This one and a third page spread from Yachting World caused confusion when it was first presented on the site. Then, it was understood to date from the time of the Pyefleet Boat Sales re-launch. Now it is recognised as coming from the June 1971 issue of the magazine. It includes a full version of the photograph used on the front cover the 1970 Reecraft brochure.
The various parts of the article have been enlarged in the sections below so the contents can be read.
The text of the article is combined here into a single column. For dedicated SeaHawk fans there won't be much to argue with in the main text of the article. Only the last two sentences, which allude to another large yacht reviewed in the same spread, will leave you wondering what you've missed.
The exact dimensions of a SeaHawk, and probably most boats, always seem to be a point of issue. Here, leaving aside the issue of how long the boat actually is, it seems that the metric equivalent of almost all the figures have been miscalculated.
The metric figures presented here work out at around: LOA = 17'9", LWL = 15'8", Beam = 7'1", Draft = 1'7"/3'2". Then again, leaving aside the conversion calculations, the imperial LWL figure is shown here as 14'7", when the text of the article refers to 14.5', so there's another inch difference.
As intriguing is the sail area figure. Unsurprisingly, this is not the same as the area claimed in the brochures. However, there was always a debate about the accuracy of those dimensions as recorded on the Sails page.
As mentioned above, the photograph is pure Reedcraft, a full version of that used on the front cover the 1970 Reecraft brochure. You can see the original mainsheet arrangement, the strip of wood that forms the threshold in the port cockpit locker, the jib sheet cleats and the black anodised mast, not to mention the low sail number! However, the lack of pulpit and cockpit guard rails is unusual on a Reedcaft boat.
One reason why the article was assumed to be of 2000 vintage when first sent to the site was because of the sail plan diagram. The sail emblem on the diagram is the one used by Pyefleet, as seen on Isolde, and not the hawk's head emblem used on all Reedcraft and Moore's built boats except, perhaps, boats exported to the US. That is said because the owner of Puffin, reports, his sails as showing "H 245".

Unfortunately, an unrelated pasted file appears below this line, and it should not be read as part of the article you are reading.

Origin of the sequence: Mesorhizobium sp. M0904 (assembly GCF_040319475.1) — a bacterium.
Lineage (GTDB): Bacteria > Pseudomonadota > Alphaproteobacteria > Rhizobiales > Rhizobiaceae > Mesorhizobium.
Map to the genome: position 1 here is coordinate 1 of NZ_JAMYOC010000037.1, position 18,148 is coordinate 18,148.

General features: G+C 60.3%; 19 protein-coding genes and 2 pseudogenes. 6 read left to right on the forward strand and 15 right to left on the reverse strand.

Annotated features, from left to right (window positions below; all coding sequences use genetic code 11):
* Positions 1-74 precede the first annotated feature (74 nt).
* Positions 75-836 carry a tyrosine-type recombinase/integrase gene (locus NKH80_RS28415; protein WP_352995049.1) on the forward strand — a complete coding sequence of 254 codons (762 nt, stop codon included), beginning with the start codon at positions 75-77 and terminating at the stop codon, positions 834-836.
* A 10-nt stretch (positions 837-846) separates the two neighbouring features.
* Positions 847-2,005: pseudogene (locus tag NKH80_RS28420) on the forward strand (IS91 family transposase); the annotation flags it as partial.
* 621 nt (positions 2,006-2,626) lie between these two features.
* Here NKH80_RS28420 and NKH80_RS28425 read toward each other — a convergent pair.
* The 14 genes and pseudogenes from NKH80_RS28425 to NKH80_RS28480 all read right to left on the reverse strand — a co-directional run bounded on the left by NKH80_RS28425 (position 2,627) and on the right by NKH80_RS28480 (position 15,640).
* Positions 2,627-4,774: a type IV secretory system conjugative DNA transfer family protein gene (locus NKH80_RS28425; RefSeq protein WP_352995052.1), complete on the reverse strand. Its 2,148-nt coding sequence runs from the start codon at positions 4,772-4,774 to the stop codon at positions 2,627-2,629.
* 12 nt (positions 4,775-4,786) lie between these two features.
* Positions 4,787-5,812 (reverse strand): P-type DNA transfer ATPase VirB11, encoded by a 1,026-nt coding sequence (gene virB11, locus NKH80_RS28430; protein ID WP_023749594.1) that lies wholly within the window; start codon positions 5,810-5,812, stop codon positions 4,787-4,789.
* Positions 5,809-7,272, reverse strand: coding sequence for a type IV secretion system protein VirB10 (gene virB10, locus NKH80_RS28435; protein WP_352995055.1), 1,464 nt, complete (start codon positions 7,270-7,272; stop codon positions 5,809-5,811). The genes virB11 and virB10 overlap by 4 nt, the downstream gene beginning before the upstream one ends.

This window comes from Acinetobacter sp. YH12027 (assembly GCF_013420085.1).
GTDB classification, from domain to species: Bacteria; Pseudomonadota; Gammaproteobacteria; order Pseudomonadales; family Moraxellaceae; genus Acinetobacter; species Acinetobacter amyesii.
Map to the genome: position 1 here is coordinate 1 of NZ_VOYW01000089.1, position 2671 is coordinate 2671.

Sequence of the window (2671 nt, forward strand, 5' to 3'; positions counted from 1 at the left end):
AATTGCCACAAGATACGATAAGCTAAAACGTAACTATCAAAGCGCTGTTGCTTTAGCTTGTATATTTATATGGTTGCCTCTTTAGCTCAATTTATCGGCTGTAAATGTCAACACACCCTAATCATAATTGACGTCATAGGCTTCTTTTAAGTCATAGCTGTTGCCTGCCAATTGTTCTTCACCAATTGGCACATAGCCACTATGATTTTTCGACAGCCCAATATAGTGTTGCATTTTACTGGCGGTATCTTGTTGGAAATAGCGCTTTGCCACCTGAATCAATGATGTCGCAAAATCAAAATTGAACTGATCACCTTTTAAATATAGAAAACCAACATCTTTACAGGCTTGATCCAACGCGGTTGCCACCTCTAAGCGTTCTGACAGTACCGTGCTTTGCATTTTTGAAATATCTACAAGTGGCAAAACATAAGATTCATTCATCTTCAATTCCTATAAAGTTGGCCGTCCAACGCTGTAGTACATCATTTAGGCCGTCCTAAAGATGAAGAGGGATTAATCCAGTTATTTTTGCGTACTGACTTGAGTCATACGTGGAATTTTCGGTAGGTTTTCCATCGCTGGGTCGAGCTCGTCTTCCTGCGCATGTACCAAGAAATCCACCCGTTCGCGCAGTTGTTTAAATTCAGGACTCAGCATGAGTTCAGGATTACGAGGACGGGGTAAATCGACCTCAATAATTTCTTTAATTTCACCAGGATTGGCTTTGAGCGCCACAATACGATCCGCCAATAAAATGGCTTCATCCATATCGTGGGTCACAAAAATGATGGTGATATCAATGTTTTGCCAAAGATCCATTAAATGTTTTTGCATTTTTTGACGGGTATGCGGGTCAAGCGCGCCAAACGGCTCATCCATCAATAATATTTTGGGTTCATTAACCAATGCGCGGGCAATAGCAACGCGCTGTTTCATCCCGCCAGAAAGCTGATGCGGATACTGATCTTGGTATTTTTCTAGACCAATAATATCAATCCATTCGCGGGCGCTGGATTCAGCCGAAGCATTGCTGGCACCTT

Further evidence supporting a 2000 date was that the bottom batten in the main, is shown horizontal, when boats with sail numbers earlier than about #370 had the batten set at right angles to the leech, rather than parallel with the boom.
However, to counter that, the sail plan shows the headsail with the raised tack of Reedcraft and Moore's boats, whereas all photographs of Mistral-built boats show no strop to lift the the tack off the deck.
Here, the evidence that these are early drawings comes from the elevation, where the distinctive wooden plate of the traditional two-berth design can be seen, inside the cabin under the base of the mast. Owners of Mistral-built boats all report the same four-berth layout, of all the boats built by Moore. In addition, these drawings show the keel rising into the cabin not the cockpit as it should do for a boat built by Mistral Craft.
Again, this fixed keel diagram is classic 1970s, but not known on a SeaHawk. In fact, this design has only been known to have been available on the sister-design, the Señorita.
This diagram is also interesting as it shows a variation on the standard SeaHawk inboard engine installation. With no drop keel the area normally used to house the raised tip of the keel under the cabin threshold is now available to house the engine. In this diagram, the rare Stuart Turner.1.5hp engine, is set far further forward than in drop keel boats, even enabling the starting handle to be accessed from inside the cabin. Currently, we know of no example of either a SeaHawk or Señorita that was built to this design.
With so much to remark about in the rest of this article, it is, perhaps, surprising that the diagrams showing sections through the hull are of a standard drop keel boat.